Elizabeth also found a certain kind of liberation with Flory before she married Mr. Macgregor. Going shooting was something that women in Europe were sure not to do. Handling a gun or any other sort of male sport was seen as unladylike. However, across the sea in Burma, the rules were a bit different. Also being that Elizabeth was still young and looking for fun in life, no one in the colony objected to her outing, although some may have thought it a bit strange. The beaters halted in a group to watch they thought it queer and rather shocking to see a woman handle a gun. (166)

Mrs. Lackersteen, being the wife of one of the only white men in all of Kyauktada, also has a certain amount of power. Like Elizabeth, she is white, which gives her dominance over all the natives. It is also suggested that by being the wife of an esteemed European, she has influence on her husband s decisions. U Po Kyin had even sent one of his anonymous letters to Mrs. Lackersteen, for he knew the power of European women. (137) Indeed, even the dishonorable U Po Kyin himself confided in his wife, telling her of his evil plans. U Po Kyin usually let Ma Kin into his secrets sooner or later (135) Wives during this time, although not directly included in decision making, often made their presence felt in the only way they were able, by talking their opinions into their husbands.

Mrs. Lackersteen s comfort came in knowing that she would be well provided for, that she would live in the best possible conditions in Burma. She was also secure in her position of a white woman in a world of inferiors. Society offered her nothing more than a subordinate role at the club and tennis in the evenings. Nevertheless, she held the position of a European woman with all of the dignity that was expected. In fact, Ma Kin, the wife of U Po Kyin, looked upon the company of Mrs. Lackersteen and the other English ladies as some sort of dazzling prize. To have native women thinking of one s fellowship in this way is empowering. But the solitary reason for the natives feelings towards the Club members was the fact that they were white; color of skin gives power to people.

Altogether, the roles of the different women in Kyauktada differed because of age and color. Elizabeth, thanks to her European heritage, was honored. Because she was female as well, Flory and Verrall alike give her the best they have to offer in the best way they know how. Elizabeth receives very good treatment during her first few weeks in the jungle. In the same way, Mrs. Lackersteen, although older, shares the same privileges as Elizabeth. Already married, she still enjoys the luxuries of being white, European, and female. Although neither Elizabeth nor Mrs. Lackersteen have any formal affiliation with running the colony, there is the underlying suggestion that women do have the provocative ability to influence their husbands in current affairs. Both women should have felt confident that they would live the best life that Burma had to offer them until they passed away. On the other hand, being native, Ma Hla May was much less empowered. She was forced to retire to prostitution in her later years. In a way, along with forcing her into the brothel, Flory also disgraced her by dismissing her from his presence. Her humiliation when she returned to her village was deserved. What few rights Ma Hla May had were not taken into consideration at all. She was merely treated as a piece of property, to be discarded at will.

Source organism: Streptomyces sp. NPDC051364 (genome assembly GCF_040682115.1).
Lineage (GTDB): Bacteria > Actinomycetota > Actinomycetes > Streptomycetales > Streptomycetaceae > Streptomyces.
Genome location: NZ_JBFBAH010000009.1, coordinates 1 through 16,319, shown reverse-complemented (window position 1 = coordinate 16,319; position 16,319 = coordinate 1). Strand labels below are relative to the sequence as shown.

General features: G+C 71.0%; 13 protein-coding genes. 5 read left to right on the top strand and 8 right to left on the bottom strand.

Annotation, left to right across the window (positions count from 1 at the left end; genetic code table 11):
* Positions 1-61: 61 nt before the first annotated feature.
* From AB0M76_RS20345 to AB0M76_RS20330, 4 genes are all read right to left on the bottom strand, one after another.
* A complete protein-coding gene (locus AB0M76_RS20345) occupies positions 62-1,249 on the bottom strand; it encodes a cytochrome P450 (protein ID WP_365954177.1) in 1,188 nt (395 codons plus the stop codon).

The women in Burmese Days were not necessarily aware of their positions. Like many women in today s culture, they merely saw what society gave them and then accepted it. Just as a woman today readily accepts the fact that she needs to have a perfect body, so do Elizabeth, Mrs. Lackersteen, and Ma Hla May accept their roles that the Burmese colony has put forth for them. None of them ever question whether they are being wronged or not. By today s standards, Ma Hla May was discriminated against, and Elizabeth was possibly taken advantage of. However, no one was there in the early 1900 s to call the shots and say what was right or wrong. We are all painful reminders that society and culture produce strangely unquestioning results.

Today, women of different races and ethnicities, of different religious backgrounds, and of different ages are finally seeing rights that they deserve. In history, women were often thought of as inferior, both mentally and physically. In today s changing times, one would seldom see the stereotypes of women shown in Burmese Days anywhere in America. However, sadly in many other parts of the world, everyday women are discriminated against; their rights are taken away by some nameless government. It is our own ignorance as a people that hinder us from seeing beyond racial and gender barriers.